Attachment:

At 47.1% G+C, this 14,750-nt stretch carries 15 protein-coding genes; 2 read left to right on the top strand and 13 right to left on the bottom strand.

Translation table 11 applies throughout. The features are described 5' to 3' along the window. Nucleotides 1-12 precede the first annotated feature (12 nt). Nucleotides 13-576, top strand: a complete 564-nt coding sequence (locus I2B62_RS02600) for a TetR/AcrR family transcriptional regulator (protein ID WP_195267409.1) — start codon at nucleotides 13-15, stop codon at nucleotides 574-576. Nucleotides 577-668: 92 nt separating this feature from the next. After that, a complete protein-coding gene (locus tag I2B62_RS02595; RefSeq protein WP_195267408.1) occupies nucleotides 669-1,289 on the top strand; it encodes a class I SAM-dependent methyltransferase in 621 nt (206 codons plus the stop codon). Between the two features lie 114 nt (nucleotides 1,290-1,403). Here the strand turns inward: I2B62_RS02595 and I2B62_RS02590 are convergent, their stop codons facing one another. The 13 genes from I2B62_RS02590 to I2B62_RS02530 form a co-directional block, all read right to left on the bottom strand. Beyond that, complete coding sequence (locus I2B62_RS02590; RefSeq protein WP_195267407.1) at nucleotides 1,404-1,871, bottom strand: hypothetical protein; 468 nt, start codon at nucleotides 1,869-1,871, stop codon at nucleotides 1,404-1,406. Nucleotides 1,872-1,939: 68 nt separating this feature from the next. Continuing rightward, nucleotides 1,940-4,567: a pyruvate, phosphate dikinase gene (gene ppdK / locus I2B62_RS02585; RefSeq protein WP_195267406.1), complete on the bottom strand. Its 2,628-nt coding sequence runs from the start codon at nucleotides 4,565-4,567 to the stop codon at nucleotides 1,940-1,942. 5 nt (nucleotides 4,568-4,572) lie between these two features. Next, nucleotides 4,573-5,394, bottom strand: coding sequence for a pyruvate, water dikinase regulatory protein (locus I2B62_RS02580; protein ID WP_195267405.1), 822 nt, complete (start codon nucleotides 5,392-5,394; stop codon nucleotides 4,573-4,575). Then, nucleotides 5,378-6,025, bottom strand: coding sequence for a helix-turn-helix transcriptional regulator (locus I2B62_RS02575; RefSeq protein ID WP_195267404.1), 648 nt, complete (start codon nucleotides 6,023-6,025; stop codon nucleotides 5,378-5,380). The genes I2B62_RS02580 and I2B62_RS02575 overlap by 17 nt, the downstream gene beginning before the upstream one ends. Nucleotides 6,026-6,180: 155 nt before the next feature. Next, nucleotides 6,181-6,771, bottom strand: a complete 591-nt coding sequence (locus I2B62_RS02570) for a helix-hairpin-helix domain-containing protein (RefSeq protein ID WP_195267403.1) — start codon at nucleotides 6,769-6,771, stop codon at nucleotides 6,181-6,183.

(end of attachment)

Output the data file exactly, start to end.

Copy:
At 47.1% G+C, this 14,750-nt stretch carries 15 protein-coding genes; 2 read left to right on the top strand and 13 right to left on the bottom strand.

Translation table 11 applies throughout. The features are described 5' to 3' along the window. Nucleotides 1-12 precede the first annotated feature (12 nt). Nucleotides 13-576, top strand: a complete 564-nt coding sequence (locus I2B62_RS02600) for a TetR/AcrR family transcriptional regulator (protein ID WP_195267409.1) — start codon at nucleotides 13-15, stop codon at nucleotides 574-576. Nucleotides 577-668: 92 nt separating this feature from the next. After that, a complete protein-coding gene (locus tag I2B62_RS02595; RefSeq protein WP_195267408.1) occupies nucleotides 669-1,289 on the top strand; it encodes a class I SAM-dependent methyltransferase in 621 nt (206 codons plus the stop codon). Between the two features lie 114 nt (nucleotides 1,290-1,403). Here the strand turns inward: I2B62_RS02595 and I2B62_RS02590 are convergent, their stop codons facing one another. The 13 genes from I2B62_RS02590 to I2B62_RS02530 form a co-directional block, all read right to left on the bottom strand. Beyond that, complete coding sequence (locus I2B62_RS02590; RefSeq protein WP_195267407.1) at nucleotides 1,404-1,871, bottom strand: hypothetical protein; 468 nt, start codon at nucleotides 1,869-1,871, stop codon at nucleotides 1,404-1,406. Nucleotides 1,872-1,939: 68 nt separating this feature from the next. Continuing rightward, nucleotides 1,940-4,567: a pyruvate, phosphate dikinase gene (gene ppdK / locus I2B62_RS02585; RefSeq protein WP_195267406.1), complete on the bottom strand. Its 2,628-nt coding sequence runs from the start codon at nucleotides 4,565-4,567 to the stop codon at nucleotides 1,940-1,942. 5 nt (nucleotides 4,568-4,572) lie between these two features. Next, nucleotides 4,573-5,394, bottom strand: coding sequence for a pyruvate, water dikinase regulatory protein (locus I2B62_RS02580; protein ID WP_195267405.1), 822 nt, complete (start codon nucleotides 5,392-5,394; stop codon nucleotides 4,573-4,575). Then, nucleotides 5,378-6,025, bottom strand: coding sequence for a helix-turn-helix transcriptional regulator (locus I2B62_RS02575; RefSeq protein ID WP_195267404.1), 648 nt, complete (start codon nucleotides 6,023-6,025; stop codon nucleotides 5,378-5,380). The genes I2B62_RS02580 and I2B62_RS02575 overlap by 17 nt, the downstream gene beginning before the upstream one ends. Nucleotides 6,026-6,180: 155 nt before the next feature. Next, nucleotides 6,181-6,771, bottom strand: a complete 591-nt coding sequence (locus I2B62_RS02570) for a helix-hairpin-helix domain-containing protein (RefSeq protein ID WP_195267403.1) — start codon at nucleotides 6,769-6,771, stop codon at nucleotides 6,181-6,183.